Tuesday, October 02, 2007

Milkweed Tussock Moth - Euchaetes egle


Size: Wingspan 32-43 mm

Identification: Wings are usually unmarked and gray. The abdomen is yellow with black spots.

Range: Easter half of the US plus Quebec and Ontario.

Habitat: Fields and edges with host plant ( milkweed ).

Life Cycle: Larvæ feed on milkweed ( Asclepias sp. ). Adults are sometimes found on the host plant during the day. Females lay eggs in "rafts" and the caterpillars are gregarious during instars 1-3. They become solitary in later instars when marked with bright tufts.

May defoliate milkweed. But at least they're not pest right? ;)

3 comments:

Anonymous said...

Hello!

I am a teacher and I have a terrarium in my classroom. I found a Milkweed Tussock Moth Caterpillar and I was wondering if it will become a moth in the captivity or if it needs to have winter conditions. I've seen some information saying it takes 3 weeks and some saying it overwinters as a pupa. Can you help me?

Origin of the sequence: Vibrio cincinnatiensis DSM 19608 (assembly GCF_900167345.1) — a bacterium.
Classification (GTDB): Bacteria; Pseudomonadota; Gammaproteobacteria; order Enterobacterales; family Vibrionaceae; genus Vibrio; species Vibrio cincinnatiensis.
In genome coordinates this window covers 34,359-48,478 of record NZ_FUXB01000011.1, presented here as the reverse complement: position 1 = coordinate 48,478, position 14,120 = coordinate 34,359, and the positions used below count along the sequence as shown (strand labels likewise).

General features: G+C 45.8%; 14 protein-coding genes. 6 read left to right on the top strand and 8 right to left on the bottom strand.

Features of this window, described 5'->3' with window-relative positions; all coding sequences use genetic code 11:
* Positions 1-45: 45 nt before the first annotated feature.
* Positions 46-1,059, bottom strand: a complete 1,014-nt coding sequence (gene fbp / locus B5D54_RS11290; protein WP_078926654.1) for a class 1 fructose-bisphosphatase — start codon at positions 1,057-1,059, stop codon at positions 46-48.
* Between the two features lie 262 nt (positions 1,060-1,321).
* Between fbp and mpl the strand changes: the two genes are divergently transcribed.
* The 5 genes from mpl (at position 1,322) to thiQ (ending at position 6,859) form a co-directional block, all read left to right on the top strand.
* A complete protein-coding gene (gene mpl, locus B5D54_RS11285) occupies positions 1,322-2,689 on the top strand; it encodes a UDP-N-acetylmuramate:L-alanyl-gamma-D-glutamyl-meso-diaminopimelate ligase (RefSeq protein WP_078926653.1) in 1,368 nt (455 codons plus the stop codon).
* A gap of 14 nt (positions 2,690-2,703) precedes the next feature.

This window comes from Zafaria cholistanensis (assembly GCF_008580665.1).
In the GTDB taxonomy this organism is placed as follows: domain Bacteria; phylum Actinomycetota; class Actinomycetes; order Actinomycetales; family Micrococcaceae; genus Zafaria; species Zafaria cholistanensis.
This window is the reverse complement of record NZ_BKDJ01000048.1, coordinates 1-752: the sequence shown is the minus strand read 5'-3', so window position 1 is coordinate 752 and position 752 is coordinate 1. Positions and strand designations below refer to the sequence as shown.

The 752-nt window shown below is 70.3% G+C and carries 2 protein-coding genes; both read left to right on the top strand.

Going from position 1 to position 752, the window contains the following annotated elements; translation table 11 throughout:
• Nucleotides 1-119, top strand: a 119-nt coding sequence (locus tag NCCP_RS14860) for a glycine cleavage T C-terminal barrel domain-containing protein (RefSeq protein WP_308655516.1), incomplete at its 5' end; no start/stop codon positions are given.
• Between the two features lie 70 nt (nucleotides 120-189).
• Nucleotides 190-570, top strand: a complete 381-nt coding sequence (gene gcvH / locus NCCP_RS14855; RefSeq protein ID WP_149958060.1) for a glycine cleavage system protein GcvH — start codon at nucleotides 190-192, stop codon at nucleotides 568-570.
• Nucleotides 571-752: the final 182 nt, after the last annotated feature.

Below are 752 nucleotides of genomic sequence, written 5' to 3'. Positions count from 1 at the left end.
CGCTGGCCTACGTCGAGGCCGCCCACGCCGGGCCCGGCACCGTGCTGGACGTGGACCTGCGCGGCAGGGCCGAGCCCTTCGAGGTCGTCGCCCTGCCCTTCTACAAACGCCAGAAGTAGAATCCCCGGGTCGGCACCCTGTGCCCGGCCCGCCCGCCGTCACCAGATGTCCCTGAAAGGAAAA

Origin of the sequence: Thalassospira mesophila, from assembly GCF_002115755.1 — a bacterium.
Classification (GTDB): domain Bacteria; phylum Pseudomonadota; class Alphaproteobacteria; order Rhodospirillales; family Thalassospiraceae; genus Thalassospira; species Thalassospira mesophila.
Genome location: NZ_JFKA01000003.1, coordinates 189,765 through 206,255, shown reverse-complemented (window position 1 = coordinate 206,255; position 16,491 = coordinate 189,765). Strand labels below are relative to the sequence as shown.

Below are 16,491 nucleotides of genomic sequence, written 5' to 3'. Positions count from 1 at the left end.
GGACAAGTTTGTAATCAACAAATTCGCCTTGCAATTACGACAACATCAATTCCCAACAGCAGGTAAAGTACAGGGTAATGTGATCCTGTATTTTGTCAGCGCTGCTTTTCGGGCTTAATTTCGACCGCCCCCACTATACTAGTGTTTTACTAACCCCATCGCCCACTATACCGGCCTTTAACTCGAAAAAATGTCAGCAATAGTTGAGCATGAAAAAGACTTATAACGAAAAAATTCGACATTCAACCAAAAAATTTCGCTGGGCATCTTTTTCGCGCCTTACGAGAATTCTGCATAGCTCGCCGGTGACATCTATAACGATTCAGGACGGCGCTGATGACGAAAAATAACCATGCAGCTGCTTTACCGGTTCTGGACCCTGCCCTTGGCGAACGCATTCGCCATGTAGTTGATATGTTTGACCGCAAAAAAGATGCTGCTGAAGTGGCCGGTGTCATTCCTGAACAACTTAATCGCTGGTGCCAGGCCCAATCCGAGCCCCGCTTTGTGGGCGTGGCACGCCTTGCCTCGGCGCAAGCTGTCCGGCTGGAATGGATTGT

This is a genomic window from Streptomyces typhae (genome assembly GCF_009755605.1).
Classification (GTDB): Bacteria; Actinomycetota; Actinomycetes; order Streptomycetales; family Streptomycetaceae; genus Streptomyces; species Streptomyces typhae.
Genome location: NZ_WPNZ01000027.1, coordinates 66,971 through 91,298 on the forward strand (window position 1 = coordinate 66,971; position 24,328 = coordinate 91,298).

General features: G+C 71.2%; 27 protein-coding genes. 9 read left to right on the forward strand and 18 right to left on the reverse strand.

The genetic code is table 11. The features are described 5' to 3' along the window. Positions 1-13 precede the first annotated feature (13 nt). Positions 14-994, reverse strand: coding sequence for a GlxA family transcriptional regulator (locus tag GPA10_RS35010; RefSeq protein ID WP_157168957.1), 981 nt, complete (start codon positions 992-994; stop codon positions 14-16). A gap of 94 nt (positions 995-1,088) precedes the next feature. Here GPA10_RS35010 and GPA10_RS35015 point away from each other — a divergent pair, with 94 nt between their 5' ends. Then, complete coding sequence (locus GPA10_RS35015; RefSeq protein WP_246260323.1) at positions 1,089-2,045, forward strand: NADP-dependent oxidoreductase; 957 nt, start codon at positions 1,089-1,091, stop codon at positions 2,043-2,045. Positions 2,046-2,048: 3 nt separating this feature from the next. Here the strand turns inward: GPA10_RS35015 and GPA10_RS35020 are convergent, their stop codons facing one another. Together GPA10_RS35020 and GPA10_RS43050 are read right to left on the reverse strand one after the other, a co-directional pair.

Brittanie said...

It might become a moth in captivity but I can't be too sure as I've never heard of them in captivity before.

You could try it and see what happens. I'm not sure if they overwinter or not.

But I do know that caterpillars of other species of Arctiidae moths do.

But like I said try it and see what happens. :)

I'll keep looking for anything that mentions overwintering in this species.

Anonymous said...

Hi
I have been raising Milkweed Tigers and various other caterpillars for many many years.
Once the Milkweed Tiger has made its cacoon I usually put a little dirt in a container, a stick and then put it in my garage. I mist it once a month during the winter with water. In April I pull the container back out to where I can see it more regular basis. They usually come out closer to when milkweed is back in season.
The caterpiller is very fun to watch and it is very colorful. Not as exciting as a moth--gray with a bit of peach.
Good luck and enjoy.